Wheat can be affected by a number of foliar diseases caused by fungi, including Septoria leaf blotch, powdery mildew, and tan spot. There also are three different rust fungi that can infect wheat. Leaf rust, Puccinia recondita, is the most common rust disease and has the most destructive potential of the foliar diseases.
Many of the decisions regarding wheat disease control are made prior to planting. Resistant varieties are available for effective control of rusts, powdery mildew, and Septoria leaf blotch. Crop rotation and tillage reduce the risk of Septoria leaf blotch and tan spot. Planting date influences the opportunity for rust and powdery mildew infections that may occur in the fall. It is important to scout wheat fields for diseases this year, in order to make decisions about next year's crop.
But what about this year's crop? Powdery mildew is appearing in some fields; patches of cottony white or tan mycelium can be seen on the leaf surface. Rust can be expected soon. If foliar diseases develop this year, there is a possibility of controlling them with a fungicide. Because of the expense, however, it is not generally profitable to use fungicides routinely on wheat.
There are several criteria that must be evaluated to decide if a fungicide is warranted. First, the yield potential for the field must be high enough. Usually, 45-50 bu/acre yield potential is considered the minimum. Next, you should consider the susceptibility of your varieties. Susceptible varieties are obviously at a higher risk for disease losses and therefore better candidates for fungicide application. You should know something about susceptibility based on past experience, seed company representatives, or obtain this information from other states with greater wheat production, such as Kansas or Illinois.
Most importantly, the need for a fungicide can be evaluated by scouting your fields. Scouting should begin just prior to flag leaf emergence, when the stems are rapidly elongating. The flag leaf is very important in providing carbohydrates to the developing grain, so it must be protected. Select five spots for every 50 acre block, and examine 20 to 30 tillers per spot. Prior to flag leaf emergence, examine the upper two leaves. After flag leaf emergence, examine the flag leaf. Scouting should be done every four days or so.
Disease thresholds have not been determined for fungicide application in Iowa wheat, but other states have established thresholds. Fungicide application is warranted if there is an average of one leaf rust pustule per leaf, five powdery mildew pustules per leaf, or 25 percent of leaves with one or more Septoria leaf blotch lesions. If the threshold is met in three of the five spots in the field, spraying is recommended. If the threshold is met at two or less of the spots in the field, repeat scouting in about four days. Consider rainfall forecasts as well as scouting information in your decision. High rainfall favors more severe diseases. Also, intervals between scouting can be longer if the weather is very dry.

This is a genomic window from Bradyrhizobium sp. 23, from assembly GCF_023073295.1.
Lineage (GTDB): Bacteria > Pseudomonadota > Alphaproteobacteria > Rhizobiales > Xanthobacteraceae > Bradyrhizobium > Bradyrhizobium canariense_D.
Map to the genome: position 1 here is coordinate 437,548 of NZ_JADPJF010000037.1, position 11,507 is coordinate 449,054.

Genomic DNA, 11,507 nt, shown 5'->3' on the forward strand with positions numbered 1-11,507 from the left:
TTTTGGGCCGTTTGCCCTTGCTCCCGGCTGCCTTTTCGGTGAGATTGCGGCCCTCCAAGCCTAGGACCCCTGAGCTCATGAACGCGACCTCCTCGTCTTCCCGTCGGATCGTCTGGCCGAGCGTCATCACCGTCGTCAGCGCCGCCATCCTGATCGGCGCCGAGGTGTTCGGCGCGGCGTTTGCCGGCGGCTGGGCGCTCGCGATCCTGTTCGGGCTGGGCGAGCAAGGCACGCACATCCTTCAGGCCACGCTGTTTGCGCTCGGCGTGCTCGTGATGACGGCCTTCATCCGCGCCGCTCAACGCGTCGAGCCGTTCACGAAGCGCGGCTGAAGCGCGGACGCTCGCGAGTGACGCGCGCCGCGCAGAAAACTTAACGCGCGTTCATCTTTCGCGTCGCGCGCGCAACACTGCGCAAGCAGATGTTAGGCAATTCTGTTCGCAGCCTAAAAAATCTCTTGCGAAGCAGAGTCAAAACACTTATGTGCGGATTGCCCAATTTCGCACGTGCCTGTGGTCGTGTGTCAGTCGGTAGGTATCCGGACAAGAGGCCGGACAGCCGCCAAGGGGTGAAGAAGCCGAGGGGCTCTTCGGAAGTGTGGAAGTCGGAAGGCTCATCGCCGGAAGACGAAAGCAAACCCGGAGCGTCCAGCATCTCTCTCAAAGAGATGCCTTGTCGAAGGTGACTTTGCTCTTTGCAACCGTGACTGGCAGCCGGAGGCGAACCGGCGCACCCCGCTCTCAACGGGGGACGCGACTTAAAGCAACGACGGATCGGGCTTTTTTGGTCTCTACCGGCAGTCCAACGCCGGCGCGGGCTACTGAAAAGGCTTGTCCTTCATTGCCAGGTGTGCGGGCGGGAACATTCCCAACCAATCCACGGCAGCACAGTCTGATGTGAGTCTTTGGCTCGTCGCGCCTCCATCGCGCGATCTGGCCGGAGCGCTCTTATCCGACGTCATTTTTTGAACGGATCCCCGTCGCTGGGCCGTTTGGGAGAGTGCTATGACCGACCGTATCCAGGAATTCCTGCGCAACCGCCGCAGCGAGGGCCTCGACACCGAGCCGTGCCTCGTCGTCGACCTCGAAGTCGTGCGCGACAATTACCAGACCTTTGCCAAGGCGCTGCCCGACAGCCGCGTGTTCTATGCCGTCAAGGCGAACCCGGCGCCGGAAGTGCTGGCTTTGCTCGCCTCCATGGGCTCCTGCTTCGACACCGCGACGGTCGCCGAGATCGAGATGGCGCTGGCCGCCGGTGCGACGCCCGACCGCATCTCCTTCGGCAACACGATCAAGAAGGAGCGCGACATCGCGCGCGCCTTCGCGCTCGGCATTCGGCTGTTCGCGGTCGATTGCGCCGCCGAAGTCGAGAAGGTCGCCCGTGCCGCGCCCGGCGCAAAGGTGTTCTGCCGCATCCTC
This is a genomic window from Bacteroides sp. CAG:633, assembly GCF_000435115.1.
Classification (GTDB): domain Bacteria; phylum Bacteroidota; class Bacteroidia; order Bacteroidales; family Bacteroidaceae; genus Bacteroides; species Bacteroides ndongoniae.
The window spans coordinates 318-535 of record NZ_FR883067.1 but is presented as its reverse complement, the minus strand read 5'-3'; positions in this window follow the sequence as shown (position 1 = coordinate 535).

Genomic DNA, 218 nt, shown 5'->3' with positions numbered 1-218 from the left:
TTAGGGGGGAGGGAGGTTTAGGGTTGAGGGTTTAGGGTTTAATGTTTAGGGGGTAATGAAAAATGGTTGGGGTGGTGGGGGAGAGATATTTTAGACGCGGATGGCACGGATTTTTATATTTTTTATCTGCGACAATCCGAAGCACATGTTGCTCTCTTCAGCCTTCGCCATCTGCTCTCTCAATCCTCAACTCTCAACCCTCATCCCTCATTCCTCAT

The earliest effective fungicide application should occur at growth stage 8, or flag leaf emergence. There are several fungicides available. The most commonly used are propiconazole (Tilt), triadimefon (Bayleton), and mancozeb (Manzate 200, Penncozeb, Dithane). Benomyl (Benlate) (mixed with mancozeb) and thiabendazole (Mertect) also are labeled. Tilt can be sprayed only at growth stage 8. The window for spraying Tilt is short and early, and this limits its application substantially. Disease symptoms may not reach thresholds until after the window for Tilt application. In this case, a tank mix of triadimefon and mancozeb would be the most likely choice. This can be applied as early as flag leaf emergence, but also as late as 26 days prior to harvest. Tilt has a longer residual activity, and is usually a little cheaper than the tank mix. With the tank mix, a surfactant is recommended to increase effectiveness.
More than one application may be required to fully control diseases in a wet year. If only one application will be made, it is best to do this at growth stage 8 (if Tilt is to be used) or during or immediately after head emergence (if the tank mix is used).